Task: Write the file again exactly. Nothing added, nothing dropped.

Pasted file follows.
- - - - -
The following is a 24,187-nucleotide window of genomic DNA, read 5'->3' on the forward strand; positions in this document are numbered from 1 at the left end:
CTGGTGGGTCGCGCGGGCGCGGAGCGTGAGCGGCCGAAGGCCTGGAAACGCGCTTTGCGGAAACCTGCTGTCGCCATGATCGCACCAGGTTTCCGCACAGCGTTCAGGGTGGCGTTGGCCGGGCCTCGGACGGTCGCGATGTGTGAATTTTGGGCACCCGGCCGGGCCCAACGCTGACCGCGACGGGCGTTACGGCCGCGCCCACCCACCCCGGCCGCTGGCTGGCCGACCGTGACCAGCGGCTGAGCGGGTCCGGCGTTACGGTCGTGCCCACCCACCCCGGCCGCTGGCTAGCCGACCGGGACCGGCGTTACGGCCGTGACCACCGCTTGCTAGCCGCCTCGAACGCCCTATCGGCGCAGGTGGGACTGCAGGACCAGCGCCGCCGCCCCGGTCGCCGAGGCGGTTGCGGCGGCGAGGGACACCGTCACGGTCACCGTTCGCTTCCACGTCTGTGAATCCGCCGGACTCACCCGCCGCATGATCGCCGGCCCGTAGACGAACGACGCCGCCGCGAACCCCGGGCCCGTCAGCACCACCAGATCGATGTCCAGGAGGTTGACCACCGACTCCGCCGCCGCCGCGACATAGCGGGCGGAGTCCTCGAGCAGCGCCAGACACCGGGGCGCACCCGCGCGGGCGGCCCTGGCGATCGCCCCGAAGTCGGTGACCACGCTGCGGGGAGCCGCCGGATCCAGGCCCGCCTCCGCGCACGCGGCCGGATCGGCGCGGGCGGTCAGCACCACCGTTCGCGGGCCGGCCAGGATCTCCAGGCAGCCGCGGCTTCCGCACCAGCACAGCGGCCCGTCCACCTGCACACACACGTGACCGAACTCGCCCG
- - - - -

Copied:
The following is a 24,187-nucleotide window of genomic DNA, read 5'->3' on the forward strand; positions in this document are numbered from 1 at the left end:
CTGGTGGGTCGCGCGGGCGCGGAGCGTGAGCGGCCGAAGGCCTGGAAACGCGCTTTGCGGAAACCTGCTGTCGCCATGATCGCACCAGGTTTCCGCACAGCGTTCAGGGTGGCGTTGGCCGGGCCTCGGACGGTCGCGATGTGTGAATTTTGGGCACCCGGCCGGGCCCAACGCTGACCGCGACGGGCGTTACGGCCGCGCCCACCCACCCCGGCCGCTGGCTGGCCGACCGTGACCAGCGGCTGAGCGGGTCCGGCGTTACGGTCGTGCCCACCCACCCCGGCCGCTGGCTAGCCGACCGGGACCGGCGTTACGGCCGTGACCACCGCTTGCTAGCCGCCTCGAACGCCCTATCGGCGCAGGTGGGACTGCAGGACCAGCGCCGCCGCCCCGGTCGCCGAGGCGGTTGCGGCGGCGAGGGACACCGTCACGGTCACCGTTCGCTTCCACGTCTGTGAATCCGCCGGACTCACCCGCCGCATGATCGCCGGCCCGTAGACGAACGACGCCGCCGCGAACCCCGGGCCCGTCAGCACCACCAGATCGATGTCCAGGAGGTTGACCACCGACTCCGCCGCCGCCGCGACATAGCGGGCGGAGTCCTCGAGCAGCGCCAGACACCGGGGCGCACCCGCGCGGGCGGCCCTGGCGATCGCCCCGAAGTCGGTGACCACGCTGCGGGGAGCCGCCGGATCCAGGCCCGCCTCCGCGCACGCGGCCGGATCGGCGCGGGCGGTCAGCACCACCGTTCGCGGGCCGGCCAGGATCTCCAGGCAGCCGCGGCTTCCGCACCAGCACAGCGGCCCGTCCACCTGCACACACACGTGACCGAACTCGCCCG